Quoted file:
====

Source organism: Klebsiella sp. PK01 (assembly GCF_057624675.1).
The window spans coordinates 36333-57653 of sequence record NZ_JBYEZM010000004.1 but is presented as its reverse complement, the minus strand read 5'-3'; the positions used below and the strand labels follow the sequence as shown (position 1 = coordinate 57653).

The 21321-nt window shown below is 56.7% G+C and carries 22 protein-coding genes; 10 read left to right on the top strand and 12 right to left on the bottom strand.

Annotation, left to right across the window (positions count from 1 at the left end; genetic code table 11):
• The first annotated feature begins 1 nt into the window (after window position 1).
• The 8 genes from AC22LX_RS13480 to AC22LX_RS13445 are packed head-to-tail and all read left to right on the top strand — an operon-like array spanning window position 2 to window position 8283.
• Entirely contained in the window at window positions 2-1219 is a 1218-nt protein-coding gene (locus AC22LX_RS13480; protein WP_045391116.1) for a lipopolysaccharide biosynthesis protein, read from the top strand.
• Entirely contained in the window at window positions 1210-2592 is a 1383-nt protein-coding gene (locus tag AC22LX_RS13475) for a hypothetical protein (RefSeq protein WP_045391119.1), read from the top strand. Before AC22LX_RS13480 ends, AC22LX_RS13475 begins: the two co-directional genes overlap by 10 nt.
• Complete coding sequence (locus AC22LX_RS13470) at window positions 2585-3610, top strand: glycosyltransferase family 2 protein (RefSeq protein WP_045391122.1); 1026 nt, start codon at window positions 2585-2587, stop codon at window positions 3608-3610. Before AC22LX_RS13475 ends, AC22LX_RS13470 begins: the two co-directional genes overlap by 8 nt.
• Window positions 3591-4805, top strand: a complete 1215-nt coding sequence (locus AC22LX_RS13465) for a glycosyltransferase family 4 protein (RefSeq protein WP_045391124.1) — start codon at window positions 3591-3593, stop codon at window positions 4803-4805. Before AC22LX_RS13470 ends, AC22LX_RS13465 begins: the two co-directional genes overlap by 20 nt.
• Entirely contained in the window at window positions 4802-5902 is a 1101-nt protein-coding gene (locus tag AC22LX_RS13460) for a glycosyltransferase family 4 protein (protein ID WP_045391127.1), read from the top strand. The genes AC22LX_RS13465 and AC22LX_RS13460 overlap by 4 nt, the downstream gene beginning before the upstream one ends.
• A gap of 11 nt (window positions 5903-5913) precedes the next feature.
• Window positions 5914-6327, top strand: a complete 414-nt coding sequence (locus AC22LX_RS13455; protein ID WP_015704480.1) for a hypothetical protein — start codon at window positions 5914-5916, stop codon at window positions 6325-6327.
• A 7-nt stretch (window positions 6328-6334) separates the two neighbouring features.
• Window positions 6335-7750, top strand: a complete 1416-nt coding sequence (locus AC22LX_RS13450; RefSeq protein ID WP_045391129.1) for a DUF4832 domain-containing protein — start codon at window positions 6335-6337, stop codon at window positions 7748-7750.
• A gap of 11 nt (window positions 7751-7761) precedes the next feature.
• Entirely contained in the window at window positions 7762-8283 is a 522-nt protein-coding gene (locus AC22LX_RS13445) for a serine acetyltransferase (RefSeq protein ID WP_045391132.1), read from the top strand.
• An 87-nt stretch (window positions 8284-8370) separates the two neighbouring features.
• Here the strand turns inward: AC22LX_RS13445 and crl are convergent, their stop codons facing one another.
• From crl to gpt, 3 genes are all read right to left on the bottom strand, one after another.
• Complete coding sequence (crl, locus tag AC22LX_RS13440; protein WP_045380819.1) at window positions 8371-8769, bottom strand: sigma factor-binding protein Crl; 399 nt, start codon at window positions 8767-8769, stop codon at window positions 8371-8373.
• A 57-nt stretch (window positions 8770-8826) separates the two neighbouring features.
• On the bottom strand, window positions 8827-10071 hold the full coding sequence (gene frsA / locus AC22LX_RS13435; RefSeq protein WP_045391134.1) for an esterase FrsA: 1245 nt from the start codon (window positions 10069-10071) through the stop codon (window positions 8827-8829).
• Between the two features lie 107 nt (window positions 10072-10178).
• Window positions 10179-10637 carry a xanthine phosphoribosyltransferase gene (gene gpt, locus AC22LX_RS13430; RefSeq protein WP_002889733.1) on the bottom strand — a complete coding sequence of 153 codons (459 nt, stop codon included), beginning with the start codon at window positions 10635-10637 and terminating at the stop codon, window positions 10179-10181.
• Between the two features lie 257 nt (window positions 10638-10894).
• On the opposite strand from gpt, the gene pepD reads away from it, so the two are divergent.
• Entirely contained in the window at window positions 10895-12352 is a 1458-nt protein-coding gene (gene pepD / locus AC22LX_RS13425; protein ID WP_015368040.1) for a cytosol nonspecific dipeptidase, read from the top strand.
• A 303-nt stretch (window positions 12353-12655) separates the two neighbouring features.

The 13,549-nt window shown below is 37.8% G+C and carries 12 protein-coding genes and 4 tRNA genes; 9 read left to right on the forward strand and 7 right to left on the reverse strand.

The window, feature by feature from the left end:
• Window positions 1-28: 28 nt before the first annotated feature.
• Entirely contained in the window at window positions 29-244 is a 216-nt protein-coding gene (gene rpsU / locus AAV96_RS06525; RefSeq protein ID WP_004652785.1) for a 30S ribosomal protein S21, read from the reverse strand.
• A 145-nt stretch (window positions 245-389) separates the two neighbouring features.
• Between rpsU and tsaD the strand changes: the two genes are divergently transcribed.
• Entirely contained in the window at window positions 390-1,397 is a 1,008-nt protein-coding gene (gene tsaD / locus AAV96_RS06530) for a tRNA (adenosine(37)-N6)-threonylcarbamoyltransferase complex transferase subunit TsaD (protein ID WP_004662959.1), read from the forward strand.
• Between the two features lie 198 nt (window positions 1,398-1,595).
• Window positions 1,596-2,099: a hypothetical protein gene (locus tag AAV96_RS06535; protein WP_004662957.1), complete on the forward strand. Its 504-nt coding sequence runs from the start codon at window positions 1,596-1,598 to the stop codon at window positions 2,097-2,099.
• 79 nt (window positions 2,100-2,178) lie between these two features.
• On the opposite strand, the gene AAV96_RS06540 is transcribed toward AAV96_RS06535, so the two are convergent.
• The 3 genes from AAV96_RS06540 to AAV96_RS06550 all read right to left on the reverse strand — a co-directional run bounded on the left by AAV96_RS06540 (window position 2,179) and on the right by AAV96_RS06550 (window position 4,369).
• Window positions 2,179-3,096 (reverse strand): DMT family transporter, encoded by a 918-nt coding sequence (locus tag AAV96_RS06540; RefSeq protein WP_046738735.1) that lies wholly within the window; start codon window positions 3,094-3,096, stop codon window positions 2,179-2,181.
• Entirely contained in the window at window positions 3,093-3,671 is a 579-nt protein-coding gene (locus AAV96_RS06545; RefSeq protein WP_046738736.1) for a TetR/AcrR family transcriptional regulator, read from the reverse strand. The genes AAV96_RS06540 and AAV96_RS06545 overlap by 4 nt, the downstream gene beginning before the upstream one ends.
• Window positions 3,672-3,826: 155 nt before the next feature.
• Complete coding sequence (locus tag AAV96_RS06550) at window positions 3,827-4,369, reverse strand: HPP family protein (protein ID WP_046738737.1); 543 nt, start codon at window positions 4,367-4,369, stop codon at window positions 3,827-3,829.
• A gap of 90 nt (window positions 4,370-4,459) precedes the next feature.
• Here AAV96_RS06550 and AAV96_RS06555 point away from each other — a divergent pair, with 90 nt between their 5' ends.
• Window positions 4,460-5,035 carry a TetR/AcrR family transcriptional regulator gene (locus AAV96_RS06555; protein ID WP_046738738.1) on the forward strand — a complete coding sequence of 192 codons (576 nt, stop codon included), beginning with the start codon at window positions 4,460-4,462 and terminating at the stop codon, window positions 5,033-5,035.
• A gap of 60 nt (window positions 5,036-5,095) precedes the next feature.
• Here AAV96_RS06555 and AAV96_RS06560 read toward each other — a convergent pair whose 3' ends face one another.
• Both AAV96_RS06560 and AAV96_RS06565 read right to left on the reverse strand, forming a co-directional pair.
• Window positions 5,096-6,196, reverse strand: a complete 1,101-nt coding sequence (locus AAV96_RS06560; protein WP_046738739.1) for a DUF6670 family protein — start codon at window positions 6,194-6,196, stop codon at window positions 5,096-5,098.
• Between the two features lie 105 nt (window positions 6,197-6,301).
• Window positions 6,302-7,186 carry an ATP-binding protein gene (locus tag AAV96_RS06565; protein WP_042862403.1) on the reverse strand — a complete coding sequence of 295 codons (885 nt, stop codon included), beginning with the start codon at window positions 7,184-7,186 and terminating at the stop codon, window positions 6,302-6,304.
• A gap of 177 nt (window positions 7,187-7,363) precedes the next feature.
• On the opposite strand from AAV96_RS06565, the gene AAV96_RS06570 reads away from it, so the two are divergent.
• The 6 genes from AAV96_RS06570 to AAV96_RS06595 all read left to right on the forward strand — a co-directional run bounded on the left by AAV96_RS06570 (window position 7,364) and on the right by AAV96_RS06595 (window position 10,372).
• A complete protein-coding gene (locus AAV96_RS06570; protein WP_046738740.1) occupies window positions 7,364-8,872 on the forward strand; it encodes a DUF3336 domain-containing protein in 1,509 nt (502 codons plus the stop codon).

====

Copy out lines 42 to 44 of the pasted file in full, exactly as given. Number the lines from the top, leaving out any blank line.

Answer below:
• Window positions 2,179-3,096 (reverse strand): DMT family transporter, encoded by a 918-nt coding sequence (locus tag AAV96_RS06540; RefSeq protein WP_046738735.1) that lies wholly within the window; start codon window positions 3,094-3,096, stop codon window positions 2,179-2,181.
• Entirely contained in the window at window positions 3,093-3,671 is a 579-nt protein-coding gene (locus AAV96_RS06545; RefSeq protein WP_046738736.1) for a TetR/AcrR family transcriptional regulator, read from the reverse strand. The genes AAV96_RS06540 and AAV96_RS06545 overlap by 4 nt, the downstream gene beginning before the upstream one ends.
• Window positions 3,672-3,826: 155 nt before the next feature.